Only two weeks left here in Gabon and I am still seeing new parts and aspects of Africa every day. First off (just so I don’t end the post on a melancholy note) I’m going to start out by doing a little “end of the journey” shpeel now. I’ve decided that I do not want to further depress myself when leaving by most likely crying all over my computer my last night in Gabon while typing up a “I’m leaving” post (yes Mom, I know that was an atrociously long sentence). Truth is, I’m going to miss it here, as can be expected of anyone with similar experiences. I’ve not only experienced living in a community of family in Christ (missionaries, Gabonese, my housemates) but I have gotten to also live day-to-day life in another culture. I have experience the family of Christ (and the love that should be present in that family) with people used to a way of life so different from mine. But oh how I love so many aspects of their way of life! Time isn’t pressing, dancing in church is normal, sitting after dinner and singing together…

But! There are so many reasons that I should be filled with joy as I leave this place and go back to the States. One, I have been so blessed and been given so much love from being here. And yes, I may be leaving that but I do know that if God ever calls me back to Gabon that love will still be here! Secondly, I have so many adventures ahead of me this year and in the years to come. My Lord has shown me so many times that He has His hand in my life, instigating, guiding, initiating, holding. And not to mention just getting to go back to Colorado to see my wonderful family, great friends, grandparents, not to mention drinking my first cup of milk in 3 and a half months…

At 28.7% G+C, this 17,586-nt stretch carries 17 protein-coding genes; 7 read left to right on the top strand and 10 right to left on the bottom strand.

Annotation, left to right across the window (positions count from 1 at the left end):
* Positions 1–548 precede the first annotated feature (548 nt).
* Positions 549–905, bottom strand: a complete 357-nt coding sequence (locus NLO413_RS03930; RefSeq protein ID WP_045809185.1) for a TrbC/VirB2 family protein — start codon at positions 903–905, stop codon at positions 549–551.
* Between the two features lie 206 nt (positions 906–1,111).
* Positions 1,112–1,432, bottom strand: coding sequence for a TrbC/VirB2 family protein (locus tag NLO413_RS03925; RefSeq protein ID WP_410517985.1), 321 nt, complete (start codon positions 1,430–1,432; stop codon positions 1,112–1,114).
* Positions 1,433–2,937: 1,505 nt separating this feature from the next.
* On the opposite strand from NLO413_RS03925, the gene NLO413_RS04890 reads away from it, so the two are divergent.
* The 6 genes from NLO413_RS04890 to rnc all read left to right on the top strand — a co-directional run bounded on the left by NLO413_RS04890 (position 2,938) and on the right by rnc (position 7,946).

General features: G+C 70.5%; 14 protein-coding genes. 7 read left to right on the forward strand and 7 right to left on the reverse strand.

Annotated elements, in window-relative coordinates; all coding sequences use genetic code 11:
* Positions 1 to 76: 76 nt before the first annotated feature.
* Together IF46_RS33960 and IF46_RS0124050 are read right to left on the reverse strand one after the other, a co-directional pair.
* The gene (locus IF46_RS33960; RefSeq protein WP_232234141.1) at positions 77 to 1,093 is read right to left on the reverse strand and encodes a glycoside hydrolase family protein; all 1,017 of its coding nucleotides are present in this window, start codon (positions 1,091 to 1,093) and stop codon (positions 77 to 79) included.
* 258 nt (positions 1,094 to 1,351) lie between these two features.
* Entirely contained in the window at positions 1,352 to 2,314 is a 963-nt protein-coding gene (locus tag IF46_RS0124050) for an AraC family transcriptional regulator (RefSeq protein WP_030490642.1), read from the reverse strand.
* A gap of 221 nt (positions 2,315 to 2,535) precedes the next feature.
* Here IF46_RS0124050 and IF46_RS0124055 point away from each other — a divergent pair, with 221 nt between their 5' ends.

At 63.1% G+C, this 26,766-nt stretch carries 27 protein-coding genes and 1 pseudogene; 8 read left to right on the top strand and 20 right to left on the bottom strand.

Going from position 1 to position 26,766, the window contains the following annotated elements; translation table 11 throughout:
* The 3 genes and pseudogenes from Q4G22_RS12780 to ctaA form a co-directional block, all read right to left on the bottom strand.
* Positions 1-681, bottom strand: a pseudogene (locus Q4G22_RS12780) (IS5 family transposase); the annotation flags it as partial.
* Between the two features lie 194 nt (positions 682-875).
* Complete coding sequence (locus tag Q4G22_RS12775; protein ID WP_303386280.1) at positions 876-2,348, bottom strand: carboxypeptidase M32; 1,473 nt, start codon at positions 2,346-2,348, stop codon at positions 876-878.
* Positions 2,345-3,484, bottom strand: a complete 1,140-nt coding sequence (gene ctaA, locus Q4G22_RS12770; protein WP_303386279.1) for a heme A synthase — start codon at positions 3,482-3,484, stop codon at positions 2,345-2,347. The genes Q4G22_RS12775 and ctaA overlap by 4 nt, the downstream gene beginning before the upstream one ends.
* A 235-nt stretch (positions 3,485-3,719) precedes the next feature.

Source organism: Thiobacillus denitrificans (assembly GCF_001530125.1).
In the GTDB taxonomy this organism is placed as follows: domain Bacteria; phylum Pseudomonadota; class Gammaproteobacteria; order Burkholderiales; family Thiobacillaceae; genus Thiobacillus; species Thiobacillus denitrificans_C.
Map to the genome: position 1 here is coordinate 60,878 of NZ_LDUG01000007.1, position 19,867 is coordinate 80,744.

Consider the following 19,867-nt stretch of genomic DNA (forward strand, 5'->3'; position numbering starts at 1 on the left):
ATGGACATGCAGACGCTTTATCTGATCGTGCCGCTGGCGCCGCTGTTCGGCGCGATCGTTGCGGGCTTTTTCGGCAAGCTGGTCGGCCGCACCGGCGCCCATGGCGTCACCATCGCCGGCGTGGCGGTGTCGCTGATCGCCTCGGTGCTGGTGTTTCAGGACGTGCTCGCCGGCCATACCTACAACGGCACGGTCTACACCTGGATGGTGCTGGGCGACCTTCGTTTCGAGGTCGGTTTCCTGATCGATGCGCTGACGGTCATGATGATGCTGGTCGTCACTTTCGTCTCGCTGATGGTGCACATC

As I write that, though, I think about my past week, which has been full of experiences with children. Last Saturday morning I went with Shannon, Leanne, and Sam Straw to Hope House for a few hours. Mama Nathalie (their “Mama”) had us cut up loaves of bread and butter them, as it was early and the kids hadn’t had breakfast yet. We also made them “cafe”, which sounds yum but is really just Nido (powdered milk) with hot water and sugar cubes. As Hannah says, we here at the Envision center, “Treat Nido like dirt!” but to these children it is a wonderful treat. (So I’ll just stick with regular milk and let them have the Nido–more for them!).